Nerds On Site

Mac Defender Scams Users Worldwide

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A Mac infection has been making the rounds this week that has people wondering if the days of innocence for the Mac are over. The malware, called Mac Defender, looks like a legitimate anti-virus product, and has convinced many unsuspecting users that their computers are infected and that they must pay for the program in order to remove the viruses.
Fake anti-virus programs aren\’t new on Windows, and unfortunately, they are affective at misleading many users, so it was inevitable that virus creators would target the Mac with it\’s increasing popularity. All fake anti-virus programs have countless names, but all work the same way. They generally appear as a large pop-up in the user\’s browser, suddenly convincing them that numerous infections have been found on their computers.
The user, in a panic, clicks a button on the pop-up to download the program and remove the infections. In order to remove them, however, the user is convinced to give their credit card number to purchase the program.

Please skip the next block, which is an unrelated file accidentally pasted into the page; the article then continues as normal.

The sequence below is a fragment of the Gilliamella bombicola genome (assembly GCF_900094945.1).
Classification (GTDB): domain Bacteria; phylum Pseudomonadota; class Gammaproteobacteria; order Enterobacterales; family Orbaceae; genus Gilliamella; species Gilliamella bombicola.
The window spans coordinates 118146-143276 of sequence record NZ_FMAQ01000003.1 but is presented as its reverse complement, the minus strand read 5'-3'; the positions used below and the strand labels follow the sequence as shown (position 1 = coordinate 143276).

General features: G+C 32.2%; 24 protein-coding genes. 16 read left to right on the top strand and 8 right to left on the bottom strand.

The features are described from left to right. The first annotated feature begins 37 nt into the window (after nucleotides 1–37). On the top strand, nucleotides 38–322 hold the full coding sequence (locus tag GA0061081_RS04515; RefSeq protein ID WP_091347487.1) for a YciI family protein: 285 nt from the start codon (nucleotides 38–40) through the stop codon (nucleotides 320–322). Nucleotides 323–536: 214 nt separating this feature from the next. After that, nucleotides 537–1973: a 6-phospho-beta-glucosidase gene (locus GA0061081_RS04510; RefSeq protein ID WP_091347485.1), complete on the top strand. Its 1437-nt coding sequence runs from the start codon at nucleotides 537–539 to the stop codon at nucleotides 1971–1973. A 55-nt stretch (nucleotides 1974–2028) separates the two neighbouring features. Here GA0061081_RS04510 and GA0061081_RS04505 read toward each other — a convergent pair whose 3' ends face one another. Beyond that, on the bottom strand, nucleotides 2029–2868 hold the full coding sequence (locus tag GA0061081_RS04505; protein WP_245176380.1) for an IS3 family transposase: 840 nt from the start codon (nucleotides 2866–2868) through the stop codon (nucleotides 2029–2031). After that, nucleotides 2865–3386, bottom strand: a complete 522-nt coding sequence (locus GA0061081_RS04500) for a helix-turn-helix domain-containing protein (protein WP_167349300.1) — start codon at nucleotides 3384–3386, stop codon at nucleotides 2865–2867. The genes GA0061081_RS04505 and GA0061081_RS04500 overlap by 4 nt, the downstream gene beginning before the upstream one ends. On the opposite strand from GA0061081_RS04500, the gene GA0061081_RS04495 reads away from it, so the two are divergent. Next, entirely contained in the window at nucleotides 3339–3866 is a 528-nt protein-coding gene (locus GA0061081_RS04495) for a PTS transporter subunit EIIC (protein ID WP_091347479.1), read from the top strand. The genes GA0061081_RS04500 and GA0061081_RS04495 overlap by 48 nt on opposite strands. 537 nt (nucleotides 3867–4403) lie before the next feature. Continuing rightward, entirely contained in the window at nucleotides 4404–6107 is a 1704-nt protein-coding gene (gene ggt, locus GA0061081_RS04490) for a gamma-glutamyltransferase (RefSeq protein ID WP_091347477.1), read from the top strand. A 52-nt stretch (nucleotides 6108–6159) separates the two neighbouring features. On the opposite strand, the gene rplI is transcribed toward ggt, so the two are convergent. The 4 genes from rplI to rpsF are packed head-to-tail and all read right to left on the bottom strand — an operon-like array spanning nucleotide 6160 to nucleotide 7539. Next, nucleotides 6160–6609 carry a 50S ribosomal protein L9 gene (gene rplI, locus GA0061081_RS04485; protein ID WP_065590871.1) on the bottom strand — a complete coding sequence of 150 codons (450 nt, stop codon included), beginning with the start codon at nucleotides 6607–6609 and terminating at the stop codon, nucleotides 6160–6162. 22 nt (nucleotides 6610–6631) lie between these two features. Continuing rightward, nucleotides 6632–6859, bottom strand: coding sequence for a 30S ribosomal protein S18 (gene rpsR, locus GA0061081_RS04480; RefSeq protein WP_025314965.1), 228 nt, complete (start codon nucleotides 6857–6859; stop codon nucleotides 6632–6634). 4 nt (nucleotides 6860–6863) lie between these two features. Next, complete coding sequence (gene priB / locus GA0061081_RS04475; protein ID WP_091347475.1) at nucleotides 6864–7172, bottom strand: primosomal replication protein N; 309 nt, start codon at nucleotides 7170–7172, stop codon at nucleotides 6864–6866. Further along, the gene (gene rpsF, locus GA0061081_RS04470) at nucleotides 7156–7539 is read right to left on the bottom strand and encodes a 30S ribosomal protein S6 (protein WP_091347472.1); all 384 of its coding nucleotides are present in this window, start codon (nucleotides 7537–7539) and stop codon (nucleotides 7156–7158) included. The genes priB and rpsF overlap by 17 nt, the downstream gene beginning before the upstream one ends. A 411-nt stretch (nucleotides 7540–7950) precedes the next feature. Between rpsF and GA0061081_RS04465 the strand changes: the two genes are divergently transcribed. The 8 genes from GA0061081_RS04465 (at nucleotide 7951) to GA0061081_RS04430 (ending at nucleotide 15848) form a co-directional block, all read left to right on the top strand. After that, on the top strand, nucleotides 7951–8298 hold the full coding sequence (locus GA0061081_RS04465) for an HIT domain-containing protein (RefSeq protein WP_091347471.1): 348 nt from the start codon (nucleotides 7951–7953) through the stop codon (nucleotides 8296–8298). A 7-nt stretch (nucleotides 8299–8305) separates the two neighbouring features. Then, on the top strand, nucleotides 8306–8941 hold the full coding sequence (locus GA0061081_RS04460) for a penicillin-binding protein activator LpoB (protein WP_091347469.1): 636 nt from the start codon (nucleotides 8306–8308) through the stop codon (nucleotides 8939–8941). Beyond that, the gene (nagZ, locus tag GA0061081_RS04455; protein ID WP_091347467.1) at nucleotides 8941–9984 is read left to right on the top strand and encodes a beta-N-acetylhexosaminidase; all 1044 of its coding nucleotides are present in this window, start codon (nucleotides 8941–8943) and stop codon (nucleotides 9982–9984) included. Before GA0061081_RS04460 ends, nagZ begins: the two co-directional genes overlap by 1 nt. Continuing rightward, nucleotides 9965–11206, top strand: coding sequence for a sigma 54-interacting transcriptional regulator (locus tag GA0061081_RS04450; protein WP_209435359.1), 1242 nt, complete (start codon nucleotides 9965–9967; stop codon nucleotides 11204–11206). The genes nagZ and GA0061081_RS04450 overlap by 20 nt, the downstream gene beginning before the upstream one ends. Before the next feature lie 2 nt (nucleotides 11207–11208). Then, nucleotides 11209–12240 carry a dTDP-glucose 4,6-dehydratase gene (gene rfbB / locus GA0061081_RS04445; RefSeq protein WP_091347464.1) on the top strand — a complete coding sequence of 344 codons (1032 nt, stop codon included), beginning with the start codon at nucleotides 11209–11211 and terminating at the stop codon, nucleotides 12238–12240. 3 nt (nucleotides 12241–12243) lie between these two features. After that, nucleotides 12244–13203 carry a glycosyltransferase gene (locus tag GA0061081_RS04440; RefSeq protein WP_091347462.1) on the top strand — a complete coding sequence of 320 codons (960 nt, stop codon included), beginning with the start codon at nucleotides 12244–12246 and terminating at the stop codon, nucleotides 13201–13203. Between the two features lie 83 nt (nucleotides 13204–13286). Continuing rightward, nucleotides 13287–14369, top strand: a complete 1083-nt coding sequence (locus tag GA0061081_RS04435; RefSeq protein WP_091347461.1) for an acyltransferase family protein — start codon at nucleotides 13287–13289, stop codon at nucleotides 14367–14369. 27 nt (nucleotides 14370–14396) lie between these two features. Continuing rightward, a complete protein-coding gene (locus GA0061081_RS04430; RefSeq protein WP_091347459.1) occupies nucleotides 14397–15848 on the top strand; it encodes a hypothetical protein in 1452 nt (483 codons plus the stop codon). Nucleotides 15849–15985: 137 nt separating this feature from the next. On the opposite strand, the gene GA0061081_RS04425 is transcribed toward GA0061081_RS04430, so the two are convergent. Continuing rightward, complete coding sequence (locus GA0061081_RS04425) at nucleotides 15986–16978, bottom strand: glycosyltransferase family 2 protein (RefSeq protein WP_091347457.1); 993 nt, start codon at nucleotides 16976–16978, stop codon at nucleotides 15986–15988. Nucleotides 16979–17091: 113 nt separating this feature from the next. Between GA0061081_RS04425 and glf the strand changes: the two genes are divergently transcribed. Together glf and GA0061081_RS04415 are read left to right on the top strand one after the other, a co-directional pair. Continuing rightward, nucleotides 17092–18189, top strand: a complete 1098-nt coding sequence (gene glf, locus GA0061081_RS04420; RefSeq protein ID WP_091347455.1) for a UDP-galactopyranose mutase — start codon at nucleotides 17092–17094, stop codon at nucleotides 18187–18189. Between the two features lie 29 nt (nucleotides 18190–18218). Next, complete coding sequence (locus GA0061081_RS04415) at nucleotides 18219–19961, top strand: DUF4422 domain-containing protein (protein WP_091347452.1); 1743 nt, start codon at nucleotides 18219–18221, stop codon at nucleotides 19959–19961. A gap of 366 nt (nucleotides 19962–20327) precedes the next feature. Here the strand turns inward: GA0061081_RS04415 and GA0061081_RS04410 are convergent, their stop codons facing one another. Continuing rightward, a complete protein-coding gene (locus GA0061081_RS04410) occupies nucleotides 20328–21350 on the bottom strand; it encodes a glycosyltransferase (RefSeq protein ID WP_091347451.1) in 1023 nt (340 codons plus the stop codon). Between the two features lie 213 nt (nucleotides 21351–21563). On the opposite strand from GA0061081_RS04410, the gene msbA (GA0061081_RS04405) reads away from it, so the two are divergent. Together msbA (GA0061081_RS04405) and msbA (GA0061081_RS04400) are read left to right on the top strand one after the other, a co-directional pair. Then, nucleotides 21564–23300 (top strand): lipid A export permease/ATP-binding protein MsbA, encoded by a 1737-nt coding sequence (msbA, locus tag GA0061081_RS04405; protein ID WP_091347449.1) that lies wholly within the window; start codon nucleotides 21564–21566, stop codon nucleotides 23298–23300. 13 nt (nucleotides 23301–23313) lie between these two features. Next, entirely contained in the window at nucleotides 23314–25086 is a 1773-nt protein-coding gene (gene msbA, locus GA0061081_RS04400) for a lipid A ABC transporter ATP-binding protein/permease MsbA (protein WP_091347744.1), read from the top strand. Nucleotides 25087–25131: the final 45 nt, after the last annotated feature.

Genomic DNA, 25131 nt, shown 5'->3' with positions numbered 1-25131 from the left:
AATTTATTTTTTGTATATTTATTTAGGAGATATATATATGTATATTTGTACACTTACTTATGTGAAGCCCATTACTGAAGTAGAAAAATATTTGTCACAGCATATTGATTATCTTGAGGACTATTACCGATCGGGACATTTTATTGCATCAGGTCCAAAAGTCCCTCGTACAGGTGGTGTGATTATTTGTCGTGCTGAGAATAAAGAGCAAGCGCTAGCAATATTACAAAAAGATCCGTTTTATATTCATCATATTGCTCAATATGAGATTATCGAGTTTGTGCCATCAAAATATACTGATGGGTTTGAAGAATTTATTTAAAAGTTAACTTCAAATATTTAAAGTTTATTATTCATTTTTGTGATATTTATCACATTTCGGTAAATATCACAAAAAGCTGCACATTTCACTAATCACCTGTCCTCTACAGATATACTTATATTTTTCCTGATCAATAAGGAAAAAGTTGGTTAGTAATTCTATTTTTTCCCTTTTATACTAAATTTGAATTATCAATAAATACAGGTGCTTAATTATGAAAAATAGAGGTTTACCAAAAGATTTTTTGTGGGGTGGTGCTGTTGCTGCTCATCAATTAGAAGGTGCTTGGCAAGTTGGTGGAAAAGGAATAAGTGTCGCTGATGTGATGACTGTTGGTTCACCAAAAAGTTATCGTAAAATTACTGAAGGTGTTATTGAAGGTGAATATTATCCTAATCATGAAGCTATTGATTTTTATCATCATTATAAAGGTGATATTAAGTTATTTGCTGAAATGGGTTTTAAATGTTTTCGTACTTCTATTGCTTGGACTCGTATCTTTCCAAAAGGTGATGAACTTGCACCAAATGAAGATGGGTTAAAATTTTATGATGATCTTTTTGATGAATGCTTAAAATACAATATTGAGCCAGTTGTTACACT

It can be quite frightening to realize that scammers now have their credit card information, and in fact there are no infections on their computer, aside from the fake anti-virus itself.
Macs have been unaffected by most virus attacks, which is a big reason many people prefer Macs, and this is the first scam of it\’s kind on the Mac. Apple\’s phone lines were bombarded with calls from clients with infected machines.
Although the Mac continues to be mostly unaffected by malicious attacks, this is a sign that more are on the way. Users need to protect their computers. If you don\’t have a reputable program installed to protect your computer against infections, you won\’t be aware of when it actually happens. We strongly recommend NOD32 Cybersecurity for the Mac.
There are solutions to remove Mac Defender, and Nerds On Site is capable of removing Mac Defender for our clients. At then end of the day, however, we\’ll give clients the same advice we give to those who use Windows…do not install software you did not actively seek out.
more information can be found here:
Ars Technica article
ZDnet article
eWeek article
UPDATE: Apple has finally acknowledged the problem, but are still refusing to provide support for the thousands of people calling them. They will be releasing an operating system update to fix the issue. In the meantime, they are directing users to a support article detailing how to remove Mac Defender.

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